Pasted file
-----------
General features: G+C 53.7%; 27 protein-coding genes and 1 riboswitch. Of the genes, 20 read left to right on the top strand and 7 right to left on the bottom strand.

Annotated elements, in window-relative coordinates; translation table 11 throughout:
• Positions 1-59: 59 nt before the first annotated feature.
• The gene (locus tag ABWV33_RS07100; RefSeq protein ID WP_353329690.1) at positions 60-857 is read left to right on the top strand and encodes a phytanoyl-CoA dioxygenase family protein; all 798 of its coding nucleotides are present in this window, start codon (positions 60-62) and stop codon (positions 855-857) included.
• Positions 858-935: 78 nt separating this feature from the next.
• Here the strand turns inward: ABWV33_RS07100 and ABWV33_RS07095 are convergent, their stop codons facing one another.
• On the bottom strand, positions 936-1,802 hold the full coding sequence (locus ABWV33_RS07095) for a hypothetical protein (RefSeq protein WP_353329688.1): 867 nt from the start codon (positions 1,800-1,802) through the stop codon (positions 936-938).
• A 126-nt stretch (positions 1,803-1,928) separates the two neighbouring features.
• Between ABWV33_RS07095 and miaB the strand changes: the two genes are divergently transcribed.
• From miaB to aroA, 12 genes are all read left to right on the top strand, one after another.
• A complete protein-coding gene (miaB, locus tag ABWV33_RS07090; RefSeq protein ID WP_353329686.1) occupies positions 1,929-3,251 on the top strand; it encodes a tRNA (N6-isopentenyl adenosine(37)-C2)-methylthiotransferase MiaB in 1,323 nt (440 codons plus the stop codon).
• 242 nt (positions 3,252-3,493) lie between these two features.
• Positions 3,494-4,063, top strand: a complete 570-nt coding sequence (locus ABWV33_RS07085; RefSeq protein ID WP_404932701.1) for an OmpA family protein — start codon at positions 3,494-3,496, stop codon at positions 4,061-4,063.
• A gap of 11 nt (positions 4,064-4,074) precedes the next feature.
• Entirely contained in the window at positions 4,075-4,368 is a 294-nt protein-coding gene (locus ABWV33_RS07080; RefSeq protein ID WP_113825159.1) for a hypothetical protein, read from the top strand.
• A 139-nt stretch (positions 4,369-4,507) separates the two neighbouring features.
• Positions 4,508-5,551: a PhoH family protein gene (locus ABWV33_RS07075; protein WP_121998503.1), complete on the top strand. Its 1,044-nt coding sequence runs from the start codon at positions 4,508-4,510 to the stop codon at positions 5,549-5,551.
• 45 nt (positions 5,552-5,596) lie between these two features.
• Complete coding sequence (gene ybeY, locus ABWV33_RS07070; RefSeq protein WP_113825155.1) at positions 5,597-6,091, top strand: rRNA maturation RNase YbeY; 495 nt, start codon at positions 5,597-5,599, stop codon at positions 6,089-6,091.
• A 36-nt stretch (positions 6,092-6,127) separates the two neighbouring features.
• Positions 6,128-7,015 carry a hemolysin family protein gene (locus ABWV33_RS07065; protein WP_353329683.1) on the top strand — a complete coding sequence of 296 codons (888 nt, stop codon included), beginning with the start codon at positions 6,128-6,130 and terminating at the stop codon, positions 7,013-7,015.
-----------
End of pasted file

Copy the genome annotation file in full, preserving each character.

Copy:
General features: G+C 53.7%; 27 protein-coding genes and 1 riboswitch. Of the genes, 20 read left to right on the top strand and 7 right to left on the bottom strand.

Annotated elements, in window-relative coordinates; translation table 11 throughout:
• Positions 1-59: 59 nt before the first annotated feature.
• The gene (locus tag ABWV33_RS07100; RefSeq protein ID WP_353329690.1) at positions 60-857 is read left to right on the top strand and encodes a phytanoyl-CoA dioxygenase family protein; all 798 of its coding nucleotides are present in this window, start codon (positions 60-62) and stop codon (positions 855-857) included.
• Positions 858-935: 78 nt separating this feature from the next.
• Here the strand turns inward: ABWV33_RS07100 and ABWV33_RS07095 are convergent, their stop codons facing one another.
• On the bottom strand, positions 936-1,802 hold the full coding sequence (locus ABWV33_RS07095) for a hypothetical protein (RefSeq protein WP_353329688.1): 867 nt from the start codon (positions 1,800-1,802) through the stop codon (positions 936-938).
• A 126-nt stretch (positions 1,803-1,928) separates the two neighbouring features.
• Between ABWV33_RS07095 and miaB the strand changes: the two genes are divergently transcribed.
• From miaB to aroA, 12 genes are all read left to right on the top strand, one after another.
• A complete protein-coding gene (miaB, locus tag ABWV33_RS07090; RefSeq protein ID WP_353329686.1) occupies positions 1,929-3,251 on the top strand; it encodes a tRNA (N6-isopentenyl adenosine(37)-C2)-methylthiotransferase MiaB in 1,323 nt (440 codons plus the stop codon).
• 242 nt (positions 3,252-3,493) lie between these two features.
• Positions 3,494-4,063, top strand: a complete 570-nt coding sequence (locus ABWV33_RS07085; RefSeq protein ID WP_404932701.1) for an OmpA family protein — start codon at positions 3,494-3,496, stop codon at positions 4,061-4,063.
• A gap of 11 nt (positions 4,064-4,074) precedes the next feature.
• Entirely contained in the window at positions 4,075-4,368 is a 294-nt protein-coding gene (locus ABWV33_RS07080; RefSeq protein ID WP_113825159.1) for a hypothetical protein, read from the top strand.
• A 139-nt stretch (positions 4,369-4,507) separates the two neighbouring features.
• Positions 4,508-5,551: a PhoH family protein gene (locus ABWV33_RS07075; protein WP_121998503.1), complete on the top strand. Its 1,044-nt coding sequence runs from the start codon at positions 4,508-4,510 to the stop codon at positions 5,549-5,551.
• 45 nt (positions 5,552-5,596) lie between these two features.
• Complete coding sequence (gene ybeY, locus ABWV33_RS07070; RefSeq protein WP_113825155.1) at positions 5,597-6,091, top strand: rRNA maturation RNase YbeY; 495 nt, start codon at positions 5,597-5,599, stop codon at positions 6,089-6,091.
• A 36-nt stretch (positions 6,092-6,127) separates the two neighbouring features.
• Positions 6,128-7,015 carry a hemolysin family protein gene (locus ABWV33_RS07065; protein WP_353329683.1) on the top strand — a complete coding sequence of 296 codons (888 nt, stop codon included), beginning with the start codon at positions 6,128-6,130 and terminating at the stop codon, positions 7,013-7,015.